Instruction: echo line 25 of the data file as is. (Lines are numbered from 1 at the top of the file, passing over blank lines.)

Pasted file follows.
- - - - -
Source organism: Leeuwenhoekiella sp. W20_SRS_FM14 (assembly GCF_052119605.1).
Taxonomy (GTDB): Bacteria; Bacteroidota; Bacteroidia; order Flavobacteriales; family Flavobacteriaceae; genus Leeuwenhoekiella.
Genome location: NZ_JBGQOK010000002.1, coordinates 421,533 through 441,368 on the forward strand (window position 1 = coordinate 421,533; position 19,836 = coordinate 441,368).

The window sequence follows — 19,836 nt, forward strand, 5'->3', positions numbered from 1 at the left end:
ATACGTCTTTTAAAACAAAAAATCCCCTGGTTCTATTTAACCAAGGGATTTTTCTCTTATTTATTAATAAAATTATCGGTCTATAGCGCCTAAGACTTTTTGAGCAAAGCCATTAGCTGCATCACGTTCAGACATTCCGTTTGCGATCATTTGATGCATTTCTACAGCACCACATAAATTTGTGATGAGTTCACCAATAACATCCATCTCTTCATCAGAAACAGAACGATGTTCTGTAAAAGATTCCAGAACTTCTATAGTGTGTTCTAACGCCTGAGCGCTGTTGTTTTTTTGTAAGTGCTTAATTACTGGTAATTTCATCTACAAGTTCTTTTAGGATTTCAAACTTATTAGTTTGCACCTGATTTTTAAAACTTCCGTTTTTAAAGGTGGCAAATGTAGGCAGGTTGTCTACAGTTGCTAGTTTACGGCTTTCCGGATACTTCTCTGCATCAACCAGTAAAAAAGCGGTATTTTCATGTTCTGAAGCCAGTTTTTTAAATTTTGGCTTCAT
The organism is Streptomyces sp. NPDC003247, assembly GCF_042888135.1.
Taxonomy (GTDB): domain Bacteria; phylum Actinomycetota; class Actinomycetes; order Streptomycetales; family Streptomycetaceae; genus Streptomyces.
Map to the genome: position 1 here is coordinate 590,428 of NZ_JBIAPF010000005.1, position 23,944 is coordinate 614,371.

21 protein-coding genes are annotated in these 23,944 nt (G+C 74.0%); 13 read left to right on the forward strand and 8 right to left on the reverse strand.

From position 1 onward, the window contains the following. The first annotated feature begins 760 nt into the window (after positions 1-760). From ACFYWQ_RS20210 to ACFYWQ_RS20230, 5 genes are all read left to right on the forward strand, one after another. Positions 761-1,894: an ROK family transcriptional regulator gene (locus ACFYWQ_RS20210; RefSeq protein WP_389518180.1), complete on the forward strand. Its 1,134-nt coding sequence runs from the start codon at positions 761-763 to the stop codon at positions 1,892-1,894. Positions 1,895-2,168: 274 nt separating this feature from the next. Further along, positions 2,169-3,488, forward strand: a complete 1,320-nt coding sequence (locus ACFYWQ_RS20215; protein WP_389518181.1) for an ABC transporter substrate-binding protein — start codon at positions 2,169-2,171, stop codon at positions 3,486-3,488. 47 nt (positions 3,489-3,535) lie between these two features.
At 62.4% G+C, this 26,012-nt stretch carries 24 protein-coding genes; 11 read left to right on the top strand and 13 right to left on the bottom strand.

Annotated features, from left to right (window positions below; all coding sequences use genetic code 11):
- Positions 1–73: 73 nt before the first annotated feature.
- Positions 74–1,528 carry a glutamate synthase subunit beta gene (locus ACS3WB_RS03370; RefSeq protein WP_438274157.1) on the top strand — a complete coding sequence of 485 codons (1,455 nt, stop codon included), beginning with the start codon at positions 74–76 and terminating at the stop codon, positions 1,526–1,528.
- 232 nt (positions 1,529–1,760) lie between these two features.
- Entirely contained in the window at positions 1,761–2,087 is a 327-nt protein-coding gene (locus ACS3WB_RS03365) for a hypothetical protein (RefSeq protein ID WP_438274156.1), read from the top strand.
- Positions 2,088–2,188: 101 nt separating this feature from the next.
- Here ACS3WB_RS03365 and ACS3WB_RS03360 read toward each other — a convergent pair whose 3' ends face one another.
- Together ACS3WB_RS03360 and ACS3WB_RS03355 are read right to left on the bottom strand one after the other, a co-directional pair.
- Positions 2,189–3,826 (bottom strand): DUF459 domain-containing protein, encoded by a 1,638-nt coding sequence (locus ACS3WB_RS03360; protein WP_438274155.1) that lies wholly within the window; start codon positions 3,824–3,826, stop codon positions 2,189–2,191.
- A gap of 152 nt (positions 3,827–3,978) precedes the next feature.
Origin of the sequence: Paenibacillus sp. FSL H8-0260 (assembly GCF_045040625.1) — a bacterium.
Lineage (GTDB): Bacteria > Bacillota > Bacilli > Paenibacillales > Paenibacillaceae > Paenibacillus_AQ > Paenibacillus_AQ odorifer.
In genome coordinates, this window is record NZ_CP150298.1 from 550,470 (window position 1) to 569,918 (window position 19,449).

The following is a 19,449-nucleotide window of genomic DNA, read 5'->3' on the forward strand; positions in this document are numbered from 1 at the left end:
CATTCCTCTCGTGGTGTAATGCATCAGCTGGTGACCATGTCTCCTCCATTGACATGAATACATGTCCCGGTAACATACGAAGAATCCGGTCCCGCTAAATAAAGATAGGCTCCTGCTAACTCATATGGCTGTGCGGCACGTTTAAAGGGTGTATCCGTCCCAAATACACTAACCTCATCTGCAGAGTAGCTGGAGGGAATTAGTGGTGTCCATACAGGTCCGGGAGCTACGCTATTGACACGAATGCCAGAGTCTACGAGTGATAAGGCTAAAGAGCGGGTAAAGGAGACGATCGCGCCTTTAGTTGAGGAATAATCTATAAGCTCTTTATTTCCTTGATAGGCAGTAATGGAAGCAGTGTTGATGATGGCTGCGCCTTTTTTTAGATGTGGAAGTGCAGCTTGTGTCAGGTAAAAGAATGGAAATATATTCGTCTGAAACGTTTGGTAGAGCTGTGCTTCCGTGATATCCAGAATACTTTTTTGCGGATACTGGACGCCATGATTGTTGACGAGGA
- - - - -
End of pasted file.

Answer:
The following is a 19,449-nucleotide window of genomic DNA, read 5'->3' on the forward strand; positions in this document are numbered from 1 at the left end: